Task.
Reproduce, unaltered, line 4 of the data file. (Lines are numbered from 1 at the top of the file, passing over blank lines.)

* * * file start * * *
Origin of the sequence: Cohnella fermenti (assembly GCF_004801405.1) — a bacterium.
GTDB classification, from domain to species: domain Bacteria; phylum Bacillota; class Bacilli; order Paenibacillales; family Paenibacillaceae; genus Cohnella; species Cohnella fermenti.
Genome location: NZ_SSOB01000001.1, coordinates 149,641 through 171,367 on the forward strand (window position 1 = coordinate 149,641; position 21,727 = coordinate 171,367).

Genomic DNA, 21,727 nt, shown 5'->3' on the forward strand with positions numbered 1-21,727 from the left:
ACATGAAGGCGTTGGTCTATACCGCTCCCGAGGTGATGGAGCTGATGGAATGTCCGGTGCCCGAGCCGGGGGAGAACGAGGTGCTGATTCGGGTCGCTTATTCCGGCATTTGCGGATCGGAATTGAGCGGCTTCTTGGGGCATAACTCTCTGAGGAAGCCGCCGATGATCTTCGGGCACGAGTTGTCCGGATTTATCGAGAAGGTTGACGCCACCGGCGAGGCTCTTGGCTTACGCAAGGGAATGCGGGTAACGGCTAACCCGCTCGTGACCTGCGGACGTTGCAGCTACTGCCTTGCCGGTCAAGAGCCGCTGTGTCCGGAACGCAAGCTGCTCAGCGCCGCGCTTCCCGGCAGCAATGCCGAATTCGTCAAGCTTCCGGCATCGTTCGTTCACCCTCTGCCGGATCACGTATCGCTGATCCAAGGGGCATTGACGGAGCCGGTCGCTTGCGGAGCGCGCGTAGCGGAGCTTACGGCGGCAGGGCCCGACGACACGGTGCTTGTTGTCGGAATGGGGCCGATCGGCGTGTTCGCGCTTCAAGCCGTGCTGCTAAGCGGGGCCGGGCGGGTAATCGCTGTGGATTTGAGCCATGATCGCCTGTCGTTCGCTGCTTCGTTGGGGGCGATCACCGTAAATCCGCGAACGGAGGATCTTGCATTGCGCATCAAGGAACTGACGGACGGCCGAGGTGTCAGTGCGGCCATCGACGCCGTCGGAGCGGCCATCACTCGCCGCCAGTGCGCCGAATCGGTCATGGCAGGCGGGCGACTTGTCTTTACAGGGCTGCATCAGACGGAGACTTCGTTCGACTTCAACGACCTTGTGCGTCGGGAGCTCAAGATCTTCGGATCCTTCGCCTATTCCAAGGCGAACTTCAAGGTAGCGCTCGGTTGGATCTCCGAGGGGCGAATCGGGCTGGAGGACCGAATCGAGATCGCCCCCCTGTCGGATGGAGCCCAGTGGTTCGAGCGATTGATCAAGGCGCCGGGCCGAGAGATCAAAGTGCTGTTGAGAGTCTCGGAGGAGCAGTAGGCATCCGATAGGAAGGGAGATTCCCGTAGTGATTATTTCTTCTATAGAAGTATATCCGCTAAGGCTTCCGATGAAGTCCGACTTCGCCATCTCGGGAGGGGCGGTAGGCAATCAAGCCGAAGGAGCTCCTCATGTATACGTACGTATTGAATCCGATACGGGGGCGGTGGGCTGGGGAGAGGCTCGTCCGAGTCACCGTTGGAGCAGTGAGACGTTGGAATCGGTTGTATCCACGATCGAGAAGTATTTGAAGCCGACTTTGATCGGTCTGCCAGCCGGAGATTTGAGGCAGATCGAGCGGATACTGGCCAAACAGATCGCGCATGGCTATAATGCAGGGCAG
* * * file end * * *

Genomic DNA, 21,727 nt, shown 5'->3' on the forward strand with positions numbered 1-21,727 from the left: